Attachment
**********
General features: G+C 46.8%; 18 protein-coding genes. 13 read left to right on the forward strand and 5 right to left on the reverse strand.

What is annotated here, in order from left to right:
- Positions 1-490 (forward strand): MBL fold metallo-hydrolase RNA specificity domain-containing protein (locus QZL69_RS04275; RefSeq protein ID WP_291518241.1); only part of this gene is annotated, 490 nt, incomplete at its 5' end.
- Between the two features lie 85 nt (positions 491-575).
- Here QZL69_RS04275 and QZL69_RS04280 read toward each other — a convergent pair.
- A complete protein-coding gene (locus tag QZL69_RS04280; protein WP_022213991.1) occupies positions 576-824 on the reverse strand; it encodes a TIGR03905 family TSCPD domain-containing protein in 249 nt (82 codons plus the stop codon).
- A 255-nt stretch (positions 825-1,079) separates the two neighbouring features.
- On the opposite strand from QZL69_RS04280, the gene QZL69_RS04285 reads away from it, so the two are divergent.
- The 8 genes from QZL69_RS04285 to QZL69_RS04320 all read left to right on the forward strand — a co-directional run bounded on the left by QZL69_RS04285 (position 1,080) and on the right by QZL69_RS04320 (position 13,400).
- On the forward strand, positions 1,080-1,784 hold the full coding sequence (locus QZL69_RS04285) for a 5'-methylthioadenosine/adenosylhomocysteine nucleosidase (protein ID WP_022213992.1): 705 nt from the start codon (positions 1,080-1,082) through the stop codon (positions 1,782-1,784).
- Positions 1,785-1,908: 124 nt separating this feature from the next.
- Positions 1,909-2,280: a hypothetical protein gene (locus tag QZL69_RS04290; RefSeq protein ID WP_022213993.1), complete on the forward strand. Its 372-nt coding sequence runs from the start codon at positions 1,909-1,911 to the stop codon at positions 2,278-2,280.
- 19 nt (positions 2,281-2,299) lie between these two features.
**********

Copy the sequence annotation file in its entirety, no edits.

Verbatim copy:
General features: G+C 46.8%; 18 protein-coding genes. 13 read left to right on the forward strand and 5 right to left on the reverse strand.

What is annotated here, in order from left to right:
- Positions 1-490 (forward strand): MBL fold metallo-hydrolase RNA specificity domain-containing protein (locus QZL69_RS04275; RefSeq protein ID WP_291518241.1); only part of this gene is annotated, 490 nt, incomplete at its 5' end.
- Between the two features lie 85 nt (positions 491-575).
- Here QZL69_RS04275 and QZL69_RS04280 read toward each other — a convergent pair.
- A complete protein-coding gene (locus tag QZL69_RS04280; protein WP_022213991.1) occupies positions 576-824 on the reverse strand; it encodes a TIGR03905 family TSCPD domain-containing protein in 249 nt (82 codons plus the stop codon).
- A 255-nt stretch (positions 825-1,079) separates the two neighbouring features.
- On the opposite strand from QZL69_RS04280, the gene QZL69_RS04285 reads away from it, so the two are divergent.
- The 8 genes from QZL69_RS04285 to QZL69_RS04320 all read left to right on the forward strand — a co-directional run bounded on the left by QZL69_RS04285 (position 1,080) and on the right by QZL69_RS04320 (position 13,400).
- On the forward strand, positions 1,080-1,784 hold the full coding sequence (locus QZL69_RS04285) for a 5'-methylthioadenosine/adenosylhomocysteine nucleosidase (protein ID WP_022213992.1): 705 nt from the start codon (positions 1,080-1,082) through the stop codon (positions 1,782-1,784).
- Positions 1,785-1,908: 124 nt separating this feature from the next.
- Positions 1,909-2,280: a hypothetical protein gene (locus tag QZL69_RS04290; RefSeq protein ID WP_022213993.1), complete on the forward strand. Its 372-nt coding sequence runs from the start codon at positions 1,909-1,911 to the stop codon at positions 2,278-2,280.
- 19 nt (positions 2,281-2,299) lie between these two features.